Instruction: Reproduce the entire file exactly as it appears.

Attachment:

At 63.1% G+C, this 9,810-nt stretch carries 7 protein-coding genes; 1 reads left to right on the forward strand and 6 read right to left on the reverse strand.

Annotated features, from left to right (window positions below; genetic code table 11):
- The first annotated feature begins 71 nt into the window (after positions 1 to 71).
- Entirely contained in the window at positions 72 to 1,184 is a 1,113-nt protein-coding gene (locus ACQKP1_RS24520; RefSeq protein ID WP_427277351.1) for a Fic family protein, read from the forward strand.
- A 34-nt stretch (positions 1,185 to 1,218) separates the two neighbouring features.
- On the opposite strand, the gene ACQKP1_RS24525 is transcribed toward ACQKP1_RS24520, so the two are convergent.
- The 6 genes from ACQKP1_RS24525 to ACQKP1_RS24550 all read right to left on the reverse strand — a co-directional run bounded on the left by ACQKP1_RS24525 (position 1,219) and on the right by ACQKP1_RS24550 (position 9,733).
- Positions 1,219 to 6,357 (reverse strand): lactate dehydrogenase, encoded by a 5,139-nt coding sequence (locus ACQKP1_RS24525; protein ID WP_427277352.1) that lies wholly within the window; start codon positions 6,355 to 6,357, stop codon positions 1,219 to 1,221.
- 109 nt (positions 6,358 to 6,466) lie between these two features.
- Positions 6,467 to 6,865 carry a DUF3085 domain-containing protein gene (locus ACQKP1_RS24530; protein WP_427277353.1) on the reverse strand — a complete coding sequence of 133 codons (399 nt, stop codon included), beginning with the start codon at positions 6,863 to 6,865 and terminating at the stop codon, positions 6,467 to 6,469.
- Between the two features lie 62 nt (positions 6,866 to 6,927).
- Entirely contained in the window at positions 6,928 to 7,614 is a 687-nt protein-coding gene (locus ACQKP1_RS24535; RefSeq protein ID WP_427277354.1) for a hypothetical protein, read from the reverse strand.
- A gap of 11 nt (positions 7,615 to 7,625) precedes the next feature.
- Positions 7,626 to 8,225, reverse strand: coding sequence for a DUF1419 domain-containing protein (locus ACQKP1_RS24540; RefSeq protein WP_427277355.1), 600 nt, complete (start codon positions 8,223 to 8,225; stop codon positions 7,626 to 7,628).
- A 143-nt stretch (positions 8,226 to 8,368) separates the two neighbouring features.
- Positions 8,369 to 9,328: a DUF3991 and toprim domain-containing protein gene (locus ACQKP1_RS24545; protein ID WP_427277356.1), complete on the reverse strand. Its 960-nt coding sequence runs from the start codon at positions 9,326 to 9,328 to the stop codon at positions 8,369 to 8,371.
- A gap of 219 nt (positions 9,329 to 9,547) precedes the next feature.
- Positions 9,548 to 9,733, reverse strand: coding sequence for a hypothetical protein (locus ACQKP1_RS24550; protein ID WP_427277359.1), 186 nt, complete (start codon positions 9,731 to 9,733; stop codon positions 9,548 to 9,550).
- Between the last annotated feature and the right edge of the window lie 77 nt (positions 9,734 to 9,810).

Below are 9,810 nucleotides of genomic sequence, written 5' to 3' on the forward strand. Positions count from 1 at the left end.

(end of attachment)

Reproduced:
At 63.1% G+C, this 9,810-nt stretch carries 7 protein-coding genes; 1 reads left to right on the forward strand and 6 read right to left on the reverse strand.

Annotated features, from left to right (window positions below; genetic code table 11):
- The first annotated feature begins 71 nt into the window (after positions 1 to 71).
- Entirely contained in the window at positions 72 to 1,184 is a 1,113-nt protein-coding gene (locus ACQKP1_RS24520; RefSeq protein ID WP_427277351.1) for a Fic family protein, read from the forward strand.
- A 34-nt stretch (positions 1,185 to 1,218) separates the two neighbouring features.
- On the opposite strand, the gene ACQKP1_RS24525 is transcribed toward ACQKP1_RS24520, so the two are convergent.
- The 6 genes from ACQKP1_RS24525 to ACQKP1_RS24550 all read right to left on the reverse strand — a co-directional run bounded on the left by ACQKP1_RS24525 (position 1,219) and on the right by ACQKP1_RS24550 (position 9,733).
- Positions 1,219 to 6,357 (reverse strand): lactate dehydrogenase, encoded by a 5,139-nt coding sequence (locus ACQKP1_RS24525; protein ID WP_427277352.1) that lies wholly within the window; start codon positions 6,355 to 6,357, stop codon positions 1,219 to 1,221.
- 109 nt (positions 6,358 to 6,466) lie between these two features.
- Positions 6,467 to 6,865 carry a DUF3085 domain-containing protein gene (locus ACQKP1_RS24530; protein WP_427277353.1) on the reverse strand — a complete coding sequence of 133 codons (399 nt, stop codon included), beginning with the start codon at positions 6,863 to 6,865 and terminating at the stop codon, positions 6,467 to 6,469.
- Between the two features lie 62 nt (positions 6,866 to 6,927).
- Entirely contained in the window at positions 6,928 to 7,614 is a 687-nt protein-coding gene (locus ACQKP1_RS24535; RefSeq protein ID WP_427277354.1) for a hypothetical protein, read from the reverse strand.
- A gap of 11 nt (positions 7,615 to 7,625) precedes the next feature.
- Positions 7,626 to 8,225, reverse strand: coding sequence for a DUF1419 domain-containing protein (locus ACQKP1_RS24540; RefSeq protein WP_427277355.1), 600 nt, complete (start codon positions 8,223 to 8,225; stop codon positions 7,626 to 7,628).
- A 143-nt stretch (positions 8,226 to 8,368) separates the two neighbouring features.
- Positions 8,369 to 9,328: a DUF3991 and toprim domain-containing protein gene (locus ACQKP1_RS24545; protein ID WP_427277356.1), complete on the reverse strand. Its 960-nt coding sequence runs from the start codon at positions 9,326 to 9,328 to the stop codon at positions 8,369 to 8,371.
- A gap of 219 nt (positions 9,329 to 9,547) precedes the next feature.
- Positions 9,548 to 9,733, reverse strand: coding sequence for a hypothetical protein (locus ACQKP1_RS24550; protein ID WP_427277359.1), 186 nt, complete (start codon positions 9,731 to 9,733; stop codon positions 9,548 to 9,550).
- Between the last annotated feature and the right edge of the window lie 77 nt (positions 9,734 to 9,810).

Below are 9,810 nucleotides of genomic sequence, written 5' to 3' on the forward strand. Positions count from 1 at the left end.